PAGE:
May 2010, Putnam Publishing Group
Review copy courtesy of UK Book Tours
Young Adult (Dystopian)
Violence: occasionally moderate, threat of violence/harm often present, family values, helping others, making decisions
Summary from Joelle Anthony's website
The year is 2041, and for sixteen year old Molly McClure, her life now is pretty much the same as it’s always been. She was only six when The Collapse of ’31 happened, ending life as the world’s population had known it. For grown-ups everywhere, the changes in their daily routines since The Collapse are a constant source of anxiety and worry. Not to mention bitterness at what they feel they’ve been cheated out of; abundant food and goods, ease of travel and communication, and financial security.
In Molly’s opinion, adults spend way too much time talking about the good old days. Sporadic electricity, bicycles, horses, solar powered tractors, sewing, cooking and farm work are all Molly’s ever really known, so she doesn’t waste a lot of energy worrying about what things used to be like. Life after The Collapse is just normal for her. At least until she finds herself forced to leave the comfort of her home and small island in British Columbia to travel down to Oregon.
What starts out as a quick trip to the United States to convince her grandfather to come back to Canada and be the island’s doctor, turns into a rescue mission, a test of Molly’s strengths, ingenuity, and sheer determination. She faces an unknown world where people are hungry, desperate, and sometimes even ruthless. But she also meets many helpful people, makes new friends, and is tested in ways she couldn’t have imagined.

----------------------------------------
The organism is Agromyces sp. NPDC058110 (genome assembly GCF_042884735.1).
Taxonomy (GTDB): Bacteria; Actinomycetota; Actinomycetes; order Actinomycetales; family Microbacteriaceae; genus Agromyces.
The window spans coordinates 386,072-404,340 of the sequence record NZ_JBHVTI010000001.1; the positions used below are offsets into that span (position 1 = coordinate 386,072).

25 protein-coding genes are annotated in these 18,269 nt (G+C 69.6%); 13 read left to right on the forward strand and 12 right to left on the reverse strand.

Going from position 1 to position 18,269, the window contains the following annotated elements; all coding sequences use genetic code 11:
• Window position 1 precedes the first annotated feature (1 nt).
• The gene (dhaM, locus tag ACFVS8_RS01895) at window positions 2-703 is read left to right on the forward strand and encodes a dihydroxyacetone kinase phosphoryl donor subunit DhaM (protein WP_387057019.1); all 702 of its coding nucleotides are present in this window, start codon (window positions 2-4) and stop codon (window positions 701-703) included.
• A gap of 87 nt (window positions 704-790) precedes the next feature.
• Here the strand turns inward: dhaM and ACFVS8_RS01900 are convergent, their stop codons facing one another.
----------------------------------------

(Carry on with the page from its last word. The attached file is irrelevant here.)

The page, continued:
Will a farm girl like Molly survive in this upturned world? Will she be able to return with her grandpa in time for him to help her ailing mother? And just how much will she have to compromise to succeed in getting back to British Columbia with her grandparents?
What struck me most about Raising Harmony were the issues that are examined. Family is the key to the book. Molly leaves the world she knows, to venture into an unknown and dangerous one to help her mother. She doesn't give a thought for her safety. Well, perhaps one or two, but I was extremely worried about her on her journey. Little was I to know that the journey to her grandparents was the safest part of the book.
The reception she receives at her grandparents wasn't a total shock (I didn't expect them to welcome her with open arms and tray loads of cookies). What happened next was a big surprise to me as a reader. It drummed home to me what happens when the availability of food, electricity and other other goods becomes scarce. People aren't just hungry and scared. People get resourceful. Well, Molly gets resourceful. Other people take things to an altogether unpleasant level of life.
All the characters within this book (well, most of them) improve in one way or another, all thanks to Molly. Molly helps teach cooperation, drives away sorrow for a short time, and she also loses a lot too. Her mistakes could be fatal to those around her. She sacrifices everything to keep her family - and others - safe. I'd like to have Molly by my side in a crisis. As with many books, I cried and smiled at the end.
There is little room for error in a dystopian world. But a lot of room for love and compassion.
Make sure you head over to Joelle Anthony's website.
If you liked the sound of Restoring Harmony, try Pastworld by Ian Beck